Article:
Strategies for pharma patent litigation

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According to official statistics, the pharmaceutical industry in Russia was among the industries that showed maximum growth in 2020. Production of drugs and materials used for medical purposes grew by 23% compared to 2019. Russia produced drugs worth Rb486 billion (approximately $6.5 billion) in 2020, an increase of 19.9% on 2019.

Over the past few years, a number of significant court cases have affected pharmaceutical patent litigation strategies. This chapter highlights some of the most important issues for patent owners that should be considered when building a patent litigation strategy in Russia.

A complex patent enforcement strategy

Patent infringement disputes require a complex approach and the strategy may vary depending on whether it is a dispute with a competitor or a generic company. For instance, a patent litigation strategy with a competitor company that has already marketed the disputed product may include the following actions in different proceedings:

  • Litigation before court – Russian legislation provides a wide range of remedies, therefore patentees may claim to recognise their patent right and prohibit the use of their invention in the disputed product. Remedies include demand for payment of compensation or reimbursement in the form of damages, as well as the use of other remedies such as seizure and destruction of counterfeit products and publication of the court decision.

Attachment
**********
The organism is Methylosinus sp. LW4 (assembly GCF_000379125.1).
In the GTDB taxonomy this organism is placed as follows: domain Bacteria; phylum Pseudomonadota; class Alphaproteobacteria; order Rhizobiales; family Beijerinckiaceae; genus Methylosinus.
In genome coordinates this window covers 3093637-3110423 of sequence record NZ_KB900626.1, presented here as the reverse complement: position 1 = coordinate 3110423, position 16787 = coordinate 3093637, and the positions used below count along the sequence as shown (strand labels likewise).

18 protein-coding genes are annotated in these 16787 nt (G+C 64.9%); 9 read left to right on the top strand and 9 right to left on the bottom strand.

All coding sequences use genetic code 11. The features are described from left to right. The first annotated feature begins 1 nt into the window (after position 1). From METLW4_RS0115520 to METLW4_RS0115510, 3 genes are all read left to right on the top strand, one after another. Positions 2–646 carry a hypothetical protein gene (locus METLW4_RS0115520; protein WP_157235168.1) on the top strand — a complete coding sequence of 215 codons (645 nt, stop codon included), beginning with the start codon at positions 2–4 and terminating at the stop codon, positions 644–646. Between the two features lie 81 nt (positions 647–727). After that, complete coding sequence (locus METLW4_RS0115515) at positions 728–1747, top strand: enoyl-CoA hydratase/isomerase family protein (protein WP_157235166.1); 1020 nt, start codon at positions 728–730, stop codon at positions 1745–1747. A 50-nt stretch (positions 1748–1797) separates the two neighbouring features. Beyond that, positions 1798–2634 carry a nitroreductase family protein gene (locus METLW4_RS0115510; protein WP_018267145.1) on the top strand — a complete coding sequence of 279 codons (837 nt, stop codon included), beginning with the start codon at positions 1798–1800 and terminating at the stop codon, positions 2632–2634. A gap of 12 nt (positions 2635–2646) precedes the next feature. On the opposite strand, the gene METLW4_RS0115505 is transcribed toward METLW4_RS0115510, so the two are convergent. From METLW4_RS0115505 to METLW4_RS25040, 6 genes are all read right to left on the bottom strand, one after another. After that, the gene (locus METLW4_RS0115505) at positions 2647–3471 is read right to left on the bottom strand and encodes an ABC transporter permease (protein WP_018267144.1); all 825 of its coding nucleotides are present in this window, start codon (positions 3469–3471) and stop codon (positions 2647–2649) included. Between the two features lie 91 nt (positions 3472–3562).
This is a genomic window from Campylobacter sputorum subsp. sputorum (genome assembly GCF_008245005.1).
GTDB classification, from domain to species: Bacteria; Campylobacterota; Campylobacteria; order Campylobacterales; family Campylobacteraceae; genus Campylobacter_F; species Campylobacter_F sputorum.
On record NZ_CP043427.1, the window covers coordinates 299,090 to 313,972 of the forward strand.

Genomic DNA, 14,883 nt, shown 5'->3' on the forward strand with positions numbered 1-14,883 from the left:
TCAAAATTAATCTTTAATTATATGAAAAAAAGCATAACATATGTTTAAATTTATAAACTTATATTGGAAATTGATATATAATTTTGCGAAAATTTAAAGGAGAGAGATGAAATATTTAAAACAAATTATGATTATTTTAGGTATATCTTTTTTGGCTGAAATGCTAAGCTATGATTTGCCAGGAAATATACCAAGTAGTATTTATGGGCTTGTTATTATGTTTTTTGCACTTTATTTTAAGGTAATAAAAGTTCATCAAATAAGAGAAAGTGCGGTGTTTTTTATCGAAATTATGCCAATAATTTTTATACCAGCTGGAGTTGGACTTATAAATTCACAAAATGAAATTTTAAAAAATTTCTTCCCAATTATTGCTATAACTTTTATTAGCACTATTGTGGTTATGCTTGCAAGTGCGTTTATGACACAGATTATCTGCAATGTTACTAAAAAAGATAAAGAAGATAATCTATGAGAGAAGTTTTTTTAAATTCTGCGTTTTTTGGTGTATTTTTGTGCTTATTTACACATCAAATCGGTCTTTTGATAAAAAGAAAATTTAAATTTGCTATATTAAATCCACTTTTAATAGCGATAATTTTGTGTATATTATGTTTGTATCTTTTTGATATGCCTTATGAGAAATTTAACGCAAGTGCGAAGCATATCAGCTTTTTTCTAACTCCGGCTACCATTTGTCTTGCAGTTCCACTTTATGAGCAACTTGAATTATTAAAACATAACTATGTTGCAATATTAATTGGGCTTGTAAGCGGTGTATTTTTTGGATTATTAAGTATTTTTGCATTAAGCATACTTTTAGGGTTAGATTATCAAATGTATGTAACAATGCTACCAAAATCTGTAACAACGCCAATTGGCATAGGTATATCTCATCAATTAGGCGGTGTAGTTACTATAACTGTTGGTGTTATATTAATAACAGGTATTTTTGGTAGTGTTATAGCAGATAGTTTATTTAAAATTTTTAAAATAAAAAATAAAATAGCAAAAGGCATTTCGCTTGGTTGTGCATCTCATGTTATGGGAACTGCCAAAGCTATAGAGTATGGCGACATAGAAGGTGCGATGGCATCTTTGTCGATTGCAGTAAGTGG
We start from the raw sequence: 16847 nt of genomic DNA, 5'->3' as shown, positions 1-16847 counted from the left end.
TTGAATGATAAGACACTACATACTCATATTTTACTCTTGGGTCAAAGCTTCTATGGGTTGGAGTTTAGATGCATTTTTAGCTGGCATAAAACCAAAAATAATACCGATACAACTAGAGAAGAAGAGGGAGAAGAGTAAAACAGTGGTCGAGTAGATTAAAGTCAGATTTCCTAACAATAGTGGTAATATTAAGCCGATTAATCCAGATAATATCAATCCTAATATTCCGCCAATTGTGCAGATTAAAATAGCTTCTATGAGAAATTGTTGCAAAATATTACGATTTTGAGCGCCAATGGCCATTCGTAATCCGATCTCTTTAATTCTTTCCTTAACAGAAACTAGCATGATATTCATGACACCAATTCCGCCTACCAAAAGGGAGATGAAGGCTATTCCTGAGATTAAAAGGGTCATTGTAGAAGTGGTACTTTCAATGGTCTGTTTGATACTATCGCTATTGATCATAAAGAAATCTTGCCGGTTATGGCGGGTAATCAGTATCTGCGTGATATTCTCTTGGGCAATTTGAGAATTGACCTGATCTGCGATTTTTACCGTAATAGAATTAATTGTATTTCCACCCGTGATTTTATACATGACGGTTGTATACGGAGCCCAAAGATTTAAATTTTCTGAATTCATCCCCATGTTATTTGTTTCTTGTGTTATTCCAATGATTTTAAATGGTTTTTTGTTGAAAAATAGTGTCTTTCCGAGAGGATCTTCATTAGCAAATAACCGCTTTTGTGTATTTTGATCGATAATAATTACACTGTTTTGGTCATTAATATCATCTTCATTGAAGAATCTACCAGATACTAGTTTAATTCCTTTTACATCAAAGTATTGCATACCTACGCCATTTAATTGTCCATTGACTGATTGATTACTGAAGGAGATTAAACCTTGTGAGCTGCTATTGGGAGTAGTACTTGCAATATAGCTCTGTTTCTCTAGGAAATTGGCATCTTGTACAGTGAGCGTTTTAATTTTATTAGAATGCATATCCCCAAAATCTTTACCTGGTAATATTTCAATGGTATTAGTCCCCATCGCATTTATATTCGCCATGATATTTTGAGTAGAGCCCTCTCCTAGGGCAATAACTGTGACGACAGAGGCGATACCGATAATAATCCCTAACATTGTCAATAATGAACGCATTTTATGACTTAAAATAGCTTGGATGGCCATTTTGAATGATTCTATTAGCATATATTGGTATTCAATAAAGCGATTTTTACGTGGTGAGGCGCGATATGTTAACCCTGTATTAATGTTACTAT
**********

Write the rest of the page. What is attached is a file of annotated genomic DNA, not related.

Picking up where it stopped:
• Patent invalidation – this type of administrative proceedings is usually used as a counter-measure in a patent infringement case and is held by the Chamber of Patent Disputes. An invalidation action does not automatically suspend consideration of the patent infringement case handled by the court but can be used as a valid argument to support the motion concerned.
  • Police action – illegal use of an invention can be the subject of a criminal case. Where a patentee finds a counterfeit drug on the market, it will have the right to file a complaint with the police, which may result in a raid and seizure of those drugs and the forwarding of the case to court for sentencing. A civil action can be also filed within a criminal case for the purpose of claiming damages or monetary compensation.
  • Unfair competition action – the actions of the infringing company may constitute an act of unfair competition, which is a subject for consideration by the Federal Anti-monopoly Service (FAS). To initiate a case before the FAS, a patentee should file a complaint and the FAS will initiate an administrative investigation, in the course of which the FAS may issue orders to disclose particular information and documents, including financial and commercially valuable information.

Patent disputes with generic companies can be different. Disputes may start when the product has only been prepared for launch and is not yet on the market and while the original patent is still valid. In a situation of this kind, Russian legislation and recent case law offer the possibility of claiming that the generic company’s actions constitute a threat of infringement and demanding that the court prevent these activities.